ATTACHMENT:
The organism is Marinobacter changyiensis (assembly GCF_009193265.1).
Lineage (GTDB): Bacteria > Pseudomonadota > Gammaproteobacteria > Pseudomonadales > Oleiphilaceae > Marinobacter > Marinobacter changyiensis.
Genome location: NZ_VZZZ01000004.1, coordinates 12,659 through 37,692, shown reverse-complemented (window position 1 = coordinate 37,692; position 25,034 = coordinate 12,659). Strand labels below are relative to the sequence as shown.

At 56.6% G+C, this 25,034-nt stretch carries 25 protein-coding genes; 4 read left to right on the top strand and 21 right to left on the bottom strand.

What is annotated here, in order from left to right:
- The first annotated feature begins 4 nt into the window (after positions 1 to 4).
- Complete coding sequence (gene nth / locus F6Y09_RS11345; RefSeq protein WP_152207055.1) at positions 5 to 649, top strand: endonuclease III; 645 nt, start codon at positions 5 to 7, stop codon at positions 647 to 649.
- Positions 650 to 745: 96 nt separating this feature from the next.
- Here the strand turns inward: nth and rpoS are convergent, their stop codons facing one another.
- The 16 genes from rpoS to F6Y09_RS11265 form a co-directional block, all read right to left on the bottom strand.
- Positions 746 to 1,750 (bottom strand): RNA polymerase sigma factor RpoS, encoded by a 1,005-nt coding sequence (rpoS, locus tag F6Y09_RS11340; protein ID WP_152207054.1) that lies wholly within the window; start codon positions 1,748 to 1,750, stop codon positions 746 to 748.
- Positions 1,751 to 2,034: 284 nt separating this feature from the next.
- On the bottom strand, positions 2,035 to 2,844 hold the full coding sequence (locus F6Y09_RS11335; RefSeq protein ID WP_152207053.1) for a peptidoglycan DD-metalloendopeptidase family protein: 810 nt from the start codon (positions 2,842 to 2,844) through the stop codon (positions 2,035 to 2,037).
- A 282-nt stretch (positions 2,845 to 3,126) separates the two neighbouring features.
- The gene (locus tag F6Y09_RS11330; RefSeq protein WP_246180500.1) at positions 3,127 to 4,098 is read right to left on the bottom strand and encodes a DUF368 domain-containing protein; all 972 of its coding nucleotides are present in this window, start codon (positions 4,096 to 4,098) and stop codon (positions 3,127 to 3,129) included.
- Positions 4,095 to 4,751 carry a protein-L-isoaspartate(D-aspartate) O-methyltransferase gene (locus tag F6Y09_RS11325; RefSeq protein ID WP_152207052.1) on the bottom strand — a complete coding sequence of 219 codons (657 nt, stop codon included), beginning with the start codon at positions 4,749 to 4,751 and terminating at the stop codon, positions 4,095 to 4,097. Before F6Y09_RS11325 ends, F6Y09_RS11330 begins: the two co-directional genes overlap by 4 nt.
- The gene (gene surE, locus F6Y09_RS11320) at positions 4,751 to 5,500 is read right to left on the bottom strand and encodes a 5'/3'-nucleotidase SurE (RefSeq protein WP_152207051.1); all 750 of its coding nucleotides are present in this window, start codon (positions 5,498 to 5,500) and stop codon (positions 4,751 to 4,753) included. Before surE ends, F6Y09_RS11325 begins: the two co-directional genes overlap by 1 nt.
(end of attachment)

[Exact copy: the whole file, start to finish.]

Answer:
The organism is Marinobacter changyiensis (assembly GCF_009193265.1).
Lineage (GTDB): Bacteria > Pseudomonadota > Gammaproteobacteria > Pseudomonadales > Oleiphilaceae > Marinobacter > Marinobacter changyiensis.
Genome location: NZ_VZZZ01000004.1, coordinates 12,659 through 37,692, shown reverse-complemented (window position 1 = coordinate 37,692; position 25,034 = coordinate 12,659). Strand labels below are relative to the sequence as shown.

At 56.6% G+C, this 25,034-nt stretch carries 25 protein-coding genes; 4 read left to right on the top strand and 21 right to left on the bottom strand.

What is annotated here, in order from left to right:
- The first annotated feature begins 4 nt into the window (after positions 1 to 4).
- Complete coding sequence (gene nth / locus F6Y09_RS11345; RefSeq protein WP_152207055.1) at positions 5 to 649, top strand: endonuclease III; 645 nt, start codon at positions 5 to 7, stop codon at positions 647 to 649.
- Positions 650 to 745: 96 nt separating this feature from the next.
- Here the strand turns inward: nth and rpoS are convergent, their stop codons facing one another.
- The 16 genes from rpoS to F6Y09_RS11265 form a co-directional block, all read right to left on the bottom strand.
- Positions 746 to 1,750 (bottom strand): RNA polymerase sigma factor RpoS, encoded by a 1,005-nt coding sequence (rpoS, locus tag F6Y09_RS11340; protein ID WP_152207054.1) that lies wholly within the window; start codon positions 1,748 to 1,750, stop codon positions 746 to 748.
- Positions 1,751 to 2,034: 284 nt separating this feature from the next.
- On the bottom strand, positions 2,035 to 2,844 hold the full coding sequence (locus F6Y09_RS11335; RefSeq protein ID WP_152207053.1) for a peptidoglycan DD-metalloendopeptidase family protein: 810 nt from the start codon (positions 2,842 to 2,844) through the stop codon (positions 2,035 to 2,037).
- A 282-nt stretch (positions 2,845 to 3,126) separates the two neighbouring features.
- The gene (locus tag F6Y09_RS11330; RefSeq protein WP_246180500.1) at positions 3,127 to 4,098 is read right to left on the bottom strand and encodes a DUF368 domain-containing protein; all 972 of its coding nucleotides are present in this window, start codon (positions 4,096 to 4,098) and stop codon (positions 3,127 to 3,129) included.
- Positions 4,095 to 4,751 carry a protein-L-isoaspartate(D-aspartate) O-methyltransferase gene (locus tag F6Y09_RS11325; RefSeq protein ID WP_152207052.1) on the bottom strand — a complete coding sequence of 219 codons (657 nt, stop codon included), beginning with the start codon at positions 4,749 to 4,751 and terminating at the stop codon, positions 4,095 to 4,097. Before F6Y09_RS11325 ends, F6Y09_RS11330 begins: the two co-directional genes overlap by 4 nt.
- The gene (gene surE, locus F6Y09_RS11320) at positions 4,751 to 5,500 is read right to left on the bottom strand and encodes a 5'/3'-nucleotidase SurE (RefSeq protein WP_152207051.1); all 750 of its coding nucleotides are present in this window, start codon (positions 5,498 to 5,500) and stop codon (positions 4,751 to 4,753) included. Before surE ends, F6Y09_RS11325 begins: the two co-directional genes overlap by 1 nt.